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Collective classification in social networks

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Abstract

Classification is one of the most studied subjects in machine learning. Most classification methods that were developed this last decade either account for structure (interactions, relationships) or attributes (text, numerical, etc). This leads to ignoring significant patterns in a dataset that could only be captured by analyzing the features of an item and its interactions. Collective classification methods use both structure and attributes, often by aggregating data from neighbors of a node and learning a model on the aggregated data. In social networks, the degree distribution of nodes follows a power law where few nodes have many neighbors. High degree nodes have incoming links from low degree nodes of different classes and many nodes have very few edges. Hence, using only local structure may lead to poor predictions. Also, many social networks allow for different types of interactions (retweet, reply, like, etc.) that affect classification differently. This article proposes a collective classification method that makes use of the structure of a network to determine its neighbors. It then presents experiments aimed at detecting jihadi propagandists and malware distributors on social networks.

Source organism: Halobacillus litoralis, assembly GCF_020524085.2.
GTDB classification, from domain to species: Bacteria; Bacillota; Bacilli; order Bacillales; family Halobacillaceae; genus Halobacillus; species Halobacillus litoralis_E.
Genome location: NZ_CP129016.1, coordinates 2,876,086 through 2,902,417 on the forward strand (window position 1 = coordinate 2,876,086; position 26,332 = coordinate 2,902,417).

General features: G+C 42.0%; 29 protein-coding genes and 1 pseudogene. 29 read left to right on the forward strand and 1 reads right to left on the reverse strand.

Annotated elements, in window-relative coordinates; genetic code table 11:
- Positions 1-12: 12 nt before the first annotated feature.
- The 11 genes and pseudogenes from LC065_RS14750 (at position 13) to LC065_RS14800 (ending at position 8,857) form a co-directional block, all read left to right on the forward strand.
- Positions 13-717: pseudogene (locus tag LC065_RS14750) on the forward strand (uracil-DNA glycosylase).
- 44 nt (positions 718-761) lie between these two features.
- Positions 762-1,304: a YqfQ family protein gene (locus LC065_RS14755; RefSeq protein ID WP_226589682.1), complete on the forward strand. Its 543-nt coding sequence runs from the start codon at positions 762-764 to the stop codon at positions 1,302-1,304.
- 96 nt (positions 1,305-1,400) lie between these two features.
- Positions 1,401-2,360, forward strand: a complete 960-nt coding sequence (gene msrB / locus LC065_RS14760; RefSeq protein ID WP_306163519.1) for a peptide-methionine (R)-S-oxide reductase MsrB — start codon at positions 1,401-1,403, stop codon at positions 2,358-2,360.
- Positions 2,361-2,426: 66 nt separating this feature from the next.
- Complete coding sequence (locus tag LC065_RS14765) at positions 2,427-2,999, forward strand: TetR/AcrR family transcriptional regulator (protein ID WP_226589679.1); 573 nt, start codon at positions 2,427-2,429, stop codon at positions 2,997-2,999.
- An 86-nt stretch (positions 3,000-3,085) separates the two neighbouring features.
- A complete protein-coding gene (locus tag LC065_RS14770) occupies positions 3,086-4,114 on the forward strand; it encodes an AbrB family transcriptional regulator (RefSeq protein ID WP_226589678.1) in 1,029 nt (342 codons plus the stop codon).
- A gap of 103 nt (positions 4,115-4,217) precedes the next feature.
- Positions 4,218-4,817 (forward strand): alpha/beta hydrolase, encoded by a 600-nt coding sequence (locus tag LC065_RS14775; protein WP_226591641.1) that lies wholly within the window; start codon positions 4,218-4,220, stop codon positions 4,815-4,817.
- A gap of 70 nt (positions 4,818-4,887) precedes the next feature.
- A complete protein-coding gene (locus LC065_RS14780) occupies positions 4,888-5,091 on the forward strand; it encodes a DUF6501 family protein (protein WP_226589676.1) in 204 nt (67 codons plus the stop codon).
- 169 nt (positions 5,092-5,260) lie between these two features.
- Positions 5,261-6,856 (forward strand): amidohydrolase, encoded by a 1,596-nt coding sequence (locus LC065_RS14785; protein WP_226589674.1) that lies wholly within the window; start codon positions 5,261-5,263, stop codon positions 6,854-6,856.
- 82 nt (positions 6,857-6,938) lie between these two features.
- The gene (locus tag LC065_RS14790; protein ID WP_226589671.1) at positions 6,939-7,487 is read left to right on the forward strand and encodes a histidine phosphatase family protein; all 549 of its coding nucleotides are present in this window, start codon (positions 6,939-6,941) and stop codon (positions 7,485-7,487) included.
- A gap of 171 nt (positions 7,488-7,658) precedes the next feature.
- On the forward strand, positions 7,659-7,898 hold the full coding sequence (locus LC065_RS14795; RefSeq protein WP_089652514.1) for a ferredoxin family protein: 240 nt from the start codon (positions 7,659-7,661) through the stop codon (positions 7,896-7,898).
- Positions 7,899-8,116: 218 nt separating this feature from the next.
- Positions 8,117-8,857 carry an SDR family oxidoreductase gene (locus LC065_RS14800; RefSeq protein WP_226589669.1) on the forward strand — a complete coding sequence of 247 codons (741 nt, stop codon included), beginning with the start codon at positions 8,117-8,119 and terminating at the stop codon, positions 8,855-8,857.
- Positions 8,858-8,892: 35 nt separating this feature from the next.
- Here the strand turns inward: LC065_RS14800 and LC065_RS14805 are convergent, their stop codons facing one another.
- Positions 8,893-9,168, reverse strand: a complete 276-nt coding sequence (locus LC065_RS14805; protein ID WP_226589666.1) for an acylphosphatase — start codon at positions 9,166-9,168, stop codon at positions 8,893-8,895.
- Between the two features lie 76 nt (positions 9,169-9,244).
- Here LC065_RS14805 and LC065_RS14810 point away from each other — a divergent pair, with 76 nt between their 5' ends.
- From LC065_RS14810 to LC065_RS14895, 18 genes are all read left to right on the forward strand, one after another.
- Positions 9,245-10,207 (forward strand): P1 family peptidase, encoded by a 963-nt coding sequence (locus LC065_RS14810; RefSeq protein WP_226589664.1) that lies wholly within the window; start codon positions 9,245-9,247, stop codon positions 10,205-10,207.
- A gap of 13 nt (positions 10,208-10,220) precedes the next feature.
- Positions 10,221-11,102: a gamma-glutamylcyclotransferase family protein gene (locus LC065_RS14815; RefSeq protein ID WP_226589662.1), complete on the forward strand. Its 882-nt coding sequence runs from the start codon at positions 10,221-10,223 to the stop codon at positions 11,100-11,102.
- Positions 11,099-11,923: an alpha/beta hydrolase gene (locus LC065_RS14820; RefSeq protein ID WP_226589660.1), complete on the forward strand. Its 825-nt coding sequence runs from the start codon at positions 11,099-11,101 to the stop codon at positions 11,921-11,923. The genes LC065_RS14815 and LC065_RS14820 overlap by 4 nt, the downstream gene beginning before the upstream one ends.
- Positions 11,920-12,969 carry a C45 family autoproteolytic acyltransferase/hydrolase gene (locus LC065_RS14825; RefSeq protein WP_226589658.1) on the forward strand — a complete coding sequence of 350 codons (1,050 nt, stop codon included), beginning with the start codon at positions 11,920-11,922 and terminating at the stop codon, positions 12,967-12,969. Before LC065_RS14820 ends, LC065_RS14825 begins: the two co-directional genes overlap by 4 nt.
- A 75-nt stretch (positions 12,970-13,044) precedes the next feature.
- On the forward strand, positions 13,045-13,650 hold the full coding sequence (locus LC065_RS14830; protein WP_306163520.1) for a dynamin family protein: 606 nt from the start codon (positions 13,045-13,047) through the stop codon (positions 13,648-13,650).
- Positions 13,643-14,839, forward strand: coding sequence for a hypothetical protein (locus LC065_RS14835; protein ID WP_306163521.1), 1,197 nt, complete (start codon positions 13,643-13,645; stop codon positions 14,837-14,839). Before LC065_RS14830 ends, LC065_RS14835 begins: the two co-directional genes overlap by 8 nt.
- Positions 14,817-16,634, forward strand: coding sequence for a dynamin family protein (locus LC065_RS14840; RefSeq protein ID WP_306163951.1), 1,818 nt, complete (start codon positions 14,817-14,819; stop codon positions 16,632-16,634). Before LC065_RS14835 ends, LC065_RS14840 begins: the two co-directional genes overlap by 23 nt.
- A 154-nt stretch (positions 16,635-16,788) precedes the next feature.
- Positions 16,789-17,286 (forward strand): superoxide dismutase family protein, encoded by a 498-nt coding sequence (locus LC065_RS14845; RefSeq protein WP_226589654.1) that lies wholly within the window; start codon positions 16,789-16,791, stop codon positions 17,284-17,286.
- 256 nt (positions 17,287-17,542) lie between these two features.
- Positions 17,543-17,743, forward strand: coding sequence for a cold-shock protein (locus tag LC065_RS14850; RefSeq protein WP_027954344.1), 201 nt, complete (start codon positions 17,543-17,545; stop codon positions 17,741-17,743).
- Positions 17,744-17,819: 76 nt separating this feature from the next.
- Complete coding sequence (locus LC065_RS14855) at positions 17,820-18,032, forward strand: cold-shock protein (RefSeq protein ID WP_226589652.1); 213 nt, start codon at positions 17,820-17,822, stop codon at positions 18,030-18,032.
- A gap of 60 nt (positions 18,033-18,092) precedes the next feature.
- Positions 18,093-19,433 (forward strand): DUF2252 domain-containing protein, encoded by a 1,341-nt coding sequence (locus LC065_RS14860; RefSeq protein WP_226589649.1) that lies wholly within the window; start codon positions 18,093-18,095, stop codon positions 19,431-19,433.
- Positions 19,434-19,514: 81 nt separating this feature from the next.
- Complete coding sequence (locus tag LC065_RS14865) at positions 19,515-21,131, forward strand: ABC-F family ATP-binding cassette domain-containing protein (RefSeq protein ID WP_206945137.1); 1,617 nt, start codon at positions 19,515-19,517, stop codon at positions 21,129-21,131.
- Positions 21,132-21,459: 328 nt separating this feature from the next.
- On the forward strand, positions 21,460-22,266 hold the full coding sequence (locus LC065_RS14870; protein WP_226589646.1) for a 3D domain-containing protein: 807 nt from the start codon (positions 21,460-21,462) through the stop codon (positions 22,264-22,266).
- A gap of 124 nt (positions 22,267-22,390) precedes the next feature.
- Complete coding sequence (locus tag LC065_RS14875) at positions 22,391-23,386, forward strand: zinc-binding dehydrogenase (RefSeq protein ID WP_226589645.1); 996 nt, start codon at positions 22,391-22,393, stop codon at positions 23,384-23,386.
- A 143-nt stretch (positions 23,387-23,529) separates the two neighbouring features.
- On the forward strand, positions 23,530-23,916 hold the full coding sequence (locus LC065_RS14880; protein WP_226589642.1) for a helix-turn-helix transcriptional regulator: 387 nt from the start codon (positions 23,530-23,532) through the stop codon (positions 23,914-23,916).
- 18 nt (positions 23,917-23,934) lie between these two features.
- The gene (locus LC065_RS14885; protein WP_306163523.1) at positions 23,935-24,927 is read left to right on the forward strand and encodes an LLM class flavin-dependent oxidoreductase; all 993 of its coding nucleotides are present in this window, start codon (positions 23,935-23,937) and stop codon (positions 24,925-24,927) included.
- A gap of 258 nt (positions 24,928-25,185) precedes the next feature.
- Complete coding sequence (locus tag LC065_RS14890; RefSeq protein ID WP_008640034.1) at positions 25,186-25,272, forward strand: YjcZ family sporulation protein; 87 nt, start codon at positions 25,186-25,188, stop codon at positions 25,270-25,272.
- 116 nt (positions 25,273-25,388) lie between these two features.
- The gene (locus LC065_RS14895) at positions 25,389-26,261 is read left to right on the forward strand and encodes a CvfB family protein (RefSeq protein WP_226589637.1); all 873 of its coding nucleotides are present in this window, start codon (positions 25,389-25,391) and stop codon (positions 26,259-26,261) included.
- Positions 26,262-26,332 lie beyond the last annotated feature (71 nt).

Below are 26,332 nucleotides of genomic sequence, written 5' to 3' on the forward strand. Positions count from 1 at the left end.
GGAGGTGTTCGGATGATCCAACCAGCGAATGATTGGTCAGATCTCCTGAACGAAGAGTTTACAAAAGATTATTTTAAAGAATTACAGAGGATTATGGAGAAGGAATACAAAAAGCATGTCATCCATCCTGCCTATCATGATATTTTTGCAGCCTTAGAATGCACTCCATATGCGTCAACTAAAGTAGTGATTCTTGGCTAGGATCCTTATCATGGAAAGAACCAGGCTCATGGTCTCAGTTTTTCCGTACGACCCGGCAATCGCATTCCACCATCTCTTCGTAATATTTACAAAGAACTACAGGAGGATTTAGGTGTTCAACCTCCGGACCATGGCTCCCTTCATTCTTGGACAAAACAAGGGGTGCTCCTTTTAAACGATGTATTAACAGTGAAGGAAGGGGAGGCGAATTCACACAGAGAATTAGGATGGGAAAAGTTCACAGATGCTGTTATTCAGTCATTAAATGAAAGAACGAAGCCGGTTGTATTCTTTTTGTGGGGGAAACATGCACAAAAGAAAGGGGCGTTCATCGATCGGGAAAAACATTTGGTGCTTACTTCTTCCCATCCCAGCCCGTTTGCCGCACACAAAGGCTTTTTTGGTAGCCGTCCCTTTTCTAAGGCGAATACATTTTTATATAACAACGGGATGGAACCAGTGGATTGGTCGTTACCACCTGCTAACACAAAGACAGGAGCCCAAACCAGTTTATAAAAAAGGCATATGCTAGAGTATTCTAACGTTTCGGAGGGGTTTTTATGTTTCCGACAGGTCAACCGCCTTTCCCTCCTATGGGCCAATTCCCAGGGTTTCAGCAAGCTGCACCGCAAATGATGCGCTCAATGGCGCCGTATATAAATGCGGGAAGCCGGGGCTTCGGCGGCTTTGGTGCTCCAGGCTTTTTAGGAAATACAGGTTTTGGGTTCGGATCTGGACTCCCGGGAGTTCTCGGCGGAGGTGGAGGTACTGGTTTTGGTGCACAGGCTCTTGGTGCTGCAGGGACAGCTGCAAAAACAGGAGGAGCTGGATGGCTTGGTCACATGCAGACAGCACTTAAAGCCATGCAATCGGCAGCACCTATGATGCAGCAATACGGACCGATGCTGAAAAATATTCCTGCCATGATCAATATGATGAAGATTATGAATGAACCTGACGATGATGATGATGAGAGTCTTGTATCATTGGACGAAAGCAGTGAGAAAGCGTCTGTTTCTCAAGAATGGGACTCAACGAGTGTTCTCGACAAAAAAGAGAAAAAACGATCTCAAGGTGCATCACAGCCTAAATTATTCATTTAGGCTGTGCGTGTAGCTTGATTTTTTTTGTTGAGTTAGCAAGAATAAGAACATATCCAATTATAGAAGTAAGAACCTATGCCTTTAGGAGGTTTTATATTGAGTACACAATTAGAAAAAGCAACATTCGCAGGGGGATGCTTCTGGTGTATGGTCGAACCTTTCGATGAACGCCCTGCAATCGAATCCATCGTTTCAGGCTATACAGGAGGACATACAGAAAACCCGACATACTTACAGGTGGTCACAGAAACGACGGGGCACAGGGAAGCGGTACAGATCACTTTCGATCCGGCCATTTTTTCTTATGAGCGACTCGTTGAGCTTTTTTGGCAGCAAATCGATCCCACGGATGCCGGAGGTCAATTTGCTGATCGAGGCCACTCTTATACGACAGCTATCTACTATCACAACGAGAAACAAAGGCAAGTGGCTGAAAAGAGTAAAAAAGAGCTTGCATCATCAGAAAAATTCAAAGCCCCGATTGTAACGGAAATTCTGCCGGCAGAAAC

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hal-02519402 , version 1 (26-03-2020)

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Omar Jaafor, B. Birregah. Collective classification in social networks. the 2017 IEEE/ACM International Conference, Jul 2017, Sydney, Australia. pp.827-835, ⟨10.1145/3110025.3110128⟩. ⟨hal-02519402⟩
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